You might find some of the research about teenage drinking surprising. According to Mothers Against Drunk Driving (MADD), one in three teenagers said it was easy to get alcohol from their own consenting parents. One in four said they’d attended a party where teens were drinking in front of parents.
Are you wondering where’s the harm? At least there’s an adult present, right? They’re going to drink anyway, so why not have them do it somewhere safe?
There are consequences to underage drinking — none of them good
Risky sexual behavior and sexual assault
Injuries from falls
There could be legal consequences for parents
As of January 1, 2015, 21 states had enacted some form of “social host liability laws,” which hold adults (social hosts) legally liable for any injuries or damages from parties where underage drinking is allowed — no matter who supplied the alcohol and often even if the adults are away from home and had no knowledge of the party.
MADD says that having open conversations about underage drinking with your teens is one of the most effective tools for curbing it.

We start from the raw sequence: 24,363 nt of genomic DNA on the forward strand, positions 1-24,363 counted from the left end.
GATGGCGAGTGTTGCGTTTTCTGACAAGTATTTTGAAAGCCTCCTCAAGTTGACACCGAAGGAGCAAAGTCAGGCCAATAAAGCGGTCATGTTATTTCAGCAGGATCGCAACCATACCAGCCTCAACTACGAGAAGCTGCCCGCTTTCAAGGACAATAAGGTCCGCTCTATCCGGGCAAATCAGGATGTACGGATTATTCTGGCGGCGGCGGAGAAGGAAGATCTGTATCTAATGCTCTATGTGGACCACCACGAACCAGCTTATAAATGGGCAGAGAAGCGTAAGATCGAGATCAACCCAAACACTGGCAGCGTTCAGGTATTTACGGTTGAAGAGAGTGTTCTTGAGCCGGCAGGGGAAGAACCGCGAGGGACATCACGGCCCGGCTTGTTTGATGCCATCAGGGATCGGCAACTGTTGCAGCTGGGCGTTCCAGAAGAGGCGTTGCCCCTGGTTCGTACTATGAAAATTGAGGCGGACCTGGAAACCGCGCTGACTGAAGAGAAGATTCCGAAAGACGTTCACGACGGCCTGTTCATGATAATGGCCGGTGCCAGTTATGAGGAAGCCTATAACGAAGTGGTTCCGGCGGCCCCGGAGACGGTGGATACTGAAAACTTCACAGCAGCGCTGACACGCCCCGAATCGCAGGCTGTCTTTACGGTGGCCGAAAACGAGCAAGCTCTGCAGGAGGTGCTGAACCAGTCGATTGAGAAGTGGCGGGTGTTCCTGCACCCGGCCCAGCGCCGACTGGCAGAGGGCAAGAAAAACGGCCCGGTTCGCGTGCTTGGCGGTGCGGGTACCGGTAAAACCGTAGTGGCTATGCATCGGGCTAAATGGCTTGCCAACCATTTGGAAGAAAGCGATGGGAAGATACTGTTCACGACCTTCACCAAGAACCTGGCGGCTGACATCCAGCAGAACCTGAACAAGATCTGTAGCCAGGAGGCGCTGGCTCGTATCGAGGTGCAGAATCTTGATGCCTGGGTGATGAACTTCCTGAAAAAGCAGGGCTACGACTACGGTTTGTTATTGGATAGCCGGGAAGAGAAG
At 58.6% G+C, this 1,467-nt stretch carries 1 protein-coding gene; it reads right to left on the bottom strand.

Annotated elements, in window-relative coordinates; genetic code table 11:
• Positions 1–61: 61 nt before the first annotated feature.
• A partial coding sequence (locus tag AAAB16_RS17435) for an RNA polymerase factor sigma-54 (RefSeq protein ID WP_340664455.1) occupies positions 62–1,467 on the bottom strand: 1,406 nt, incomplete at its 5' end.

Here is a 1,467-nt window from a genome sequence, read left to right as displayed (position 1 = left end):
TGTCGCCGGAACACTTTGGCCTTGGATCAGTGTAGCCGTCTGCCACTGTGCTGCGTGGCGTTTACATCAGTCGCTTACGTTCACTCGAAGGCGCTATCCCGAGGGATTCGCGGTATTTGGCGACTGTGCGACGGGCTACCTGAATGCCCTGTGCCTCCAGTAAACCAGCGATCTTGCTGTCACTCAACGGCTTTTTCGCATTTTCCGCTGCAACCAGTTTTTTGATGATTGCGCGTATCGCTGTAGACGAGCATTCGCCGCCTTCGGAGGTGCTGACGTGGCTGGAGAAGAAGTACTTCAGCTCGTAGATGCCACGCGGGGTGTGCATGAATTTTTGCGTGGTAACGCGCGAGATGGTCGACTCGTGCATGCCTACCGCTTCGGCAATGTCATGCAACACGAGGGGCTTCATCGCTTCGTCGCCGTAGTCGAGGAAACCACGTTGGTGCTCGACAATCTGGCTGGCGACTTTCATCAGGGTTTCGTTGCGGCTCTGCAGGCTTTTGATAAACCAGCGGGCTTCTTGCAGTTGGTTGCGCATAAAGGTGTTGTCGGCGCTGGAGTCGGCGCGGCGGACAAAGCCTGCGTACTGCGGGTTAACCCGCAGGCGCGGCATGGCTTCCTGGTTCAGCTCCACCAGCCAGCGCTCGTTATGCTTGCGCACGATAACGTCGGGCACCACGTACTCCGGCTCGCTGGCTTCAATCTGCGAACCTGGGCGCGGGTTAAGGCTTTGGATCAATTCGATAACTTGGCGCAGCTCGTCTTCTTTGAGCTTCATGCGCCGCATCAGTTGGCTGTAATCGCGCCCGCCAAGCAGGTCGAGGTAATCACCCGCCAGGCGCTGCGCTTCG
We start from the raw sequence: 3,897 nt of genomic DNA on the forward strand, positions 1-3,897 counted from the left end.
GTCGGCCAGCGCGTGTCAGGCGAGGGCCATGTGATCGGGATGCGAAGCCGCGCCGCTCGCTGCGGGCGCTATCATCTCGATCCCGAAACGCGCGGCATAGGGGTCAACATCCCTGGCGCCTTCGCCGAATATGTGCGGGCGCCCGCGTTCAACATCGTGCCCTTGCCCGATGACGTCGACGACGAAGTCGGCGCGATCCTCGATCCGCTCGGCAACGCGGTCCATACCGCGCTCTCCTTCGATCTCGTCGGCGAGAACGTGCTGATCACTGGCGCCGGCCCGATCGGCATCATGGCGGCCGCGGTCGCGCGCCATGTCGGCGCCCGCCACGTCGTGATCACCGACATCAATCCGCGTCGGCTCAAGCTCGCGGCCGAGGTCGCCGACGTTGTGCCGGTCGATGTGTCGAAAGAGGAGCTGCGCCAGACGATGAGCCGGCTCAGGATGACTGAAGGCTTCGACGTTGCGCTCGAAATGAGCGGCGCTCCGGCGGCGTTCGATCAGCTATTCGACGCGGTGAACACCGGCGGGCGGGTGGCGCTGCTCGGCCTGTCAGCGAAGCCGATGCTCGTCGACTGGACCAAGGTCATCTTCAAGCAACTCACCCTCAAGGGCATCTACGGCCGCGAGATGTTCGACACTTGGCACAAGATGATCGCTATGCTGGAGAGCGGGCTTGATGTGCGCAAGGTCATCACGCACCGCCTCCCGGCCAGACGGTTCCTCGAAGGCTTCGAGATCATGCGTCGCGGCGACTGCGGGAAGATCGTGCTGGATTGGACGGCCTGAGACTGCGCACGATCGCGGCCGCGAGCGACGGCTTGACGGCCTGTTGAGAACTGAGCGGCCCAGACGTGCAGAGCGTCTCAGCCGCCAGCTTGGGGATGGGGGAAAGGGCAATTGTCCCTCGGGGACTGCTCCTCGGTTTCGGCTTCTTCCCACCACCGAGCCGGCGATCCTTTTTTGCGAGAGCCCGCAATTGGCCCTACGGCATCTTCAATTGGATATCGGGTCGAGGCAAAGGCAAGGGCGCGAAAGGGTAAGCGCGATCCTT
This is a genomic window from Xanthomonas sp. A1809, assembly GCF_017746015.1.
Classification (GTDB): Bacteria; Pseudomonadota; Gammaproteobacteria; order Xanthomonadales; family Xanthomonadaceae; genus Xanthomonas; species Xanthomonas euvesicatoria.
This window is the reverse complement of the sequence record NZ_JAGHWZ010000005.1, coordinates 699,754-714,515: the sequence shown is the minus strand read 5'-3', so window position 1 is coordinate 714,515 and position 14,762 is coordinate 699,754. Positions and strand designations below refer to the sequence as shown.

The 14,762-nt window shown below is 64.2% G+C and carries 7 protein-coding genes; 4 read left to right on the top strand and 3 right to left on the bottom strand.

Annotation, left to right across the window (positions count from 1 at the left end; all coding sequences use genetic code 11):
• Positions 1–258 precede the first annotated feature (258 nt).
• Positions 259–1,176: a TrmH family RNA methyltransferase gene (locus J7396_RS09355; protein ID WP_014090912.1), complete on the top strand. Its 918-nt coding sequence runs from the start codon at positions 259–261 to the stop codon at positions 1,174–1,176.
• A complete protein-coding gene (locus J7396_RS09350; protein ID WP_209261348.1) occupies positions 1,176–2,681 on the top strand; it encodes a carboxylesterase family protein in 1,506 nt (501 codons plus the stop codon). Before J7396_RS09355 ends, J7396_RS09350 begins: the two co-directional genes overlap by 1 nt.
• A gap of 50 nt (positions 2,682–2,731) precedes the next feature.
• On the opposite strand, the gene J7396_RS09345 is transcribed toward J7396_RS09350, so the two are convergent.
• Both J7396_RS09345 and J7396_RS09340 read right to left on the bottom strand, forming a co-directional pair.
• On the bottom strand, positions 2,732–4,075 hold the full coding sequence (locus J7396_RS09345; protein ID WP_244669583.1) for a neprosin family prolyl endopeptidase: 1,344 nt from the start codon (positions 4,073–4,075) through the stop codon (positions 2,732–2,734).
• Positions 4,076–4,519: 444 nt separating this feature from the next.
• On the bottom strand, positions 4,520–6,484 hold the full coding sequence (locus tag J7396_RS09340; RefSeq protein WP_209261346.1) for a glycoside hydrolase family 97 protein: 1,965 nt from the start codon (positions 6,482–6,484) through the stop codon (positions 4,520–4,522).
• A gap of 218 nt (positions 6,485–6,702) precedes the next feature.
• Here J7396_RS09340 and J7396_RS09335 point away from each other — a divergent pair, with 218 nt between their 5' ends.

Makesure you let teens know that their safety and wellbeing is your main concern. Back it up with facts about alcohol — it is a powerful sedative, it is unhealthy, and it is illegal to drink under age 21. The Centers for Disease Control and Prevention has a set of fact sheets you can use.
Make a plan with teens about how to avoid being pressured into drinking or how to extract themselves from situations that make them uncomfortable. Offer to be the “bad guy” — “My mom won’t let me come to the party” — and to come pick your child up anywhere, anytime.
Makeyour kids a part of your underage-drinking conversation and listen to their points of view respectfully.
Makerules and then stick to them.
It can be an uncomfortable conversation, and it may feel like your teen isn’t listening, but educating yourself about how teens think and make decisions can help you get through the awkwardness. Even all evidence to the contrary, at some level, your child does understand that your decisions, rules, and discussions stem from love and concern.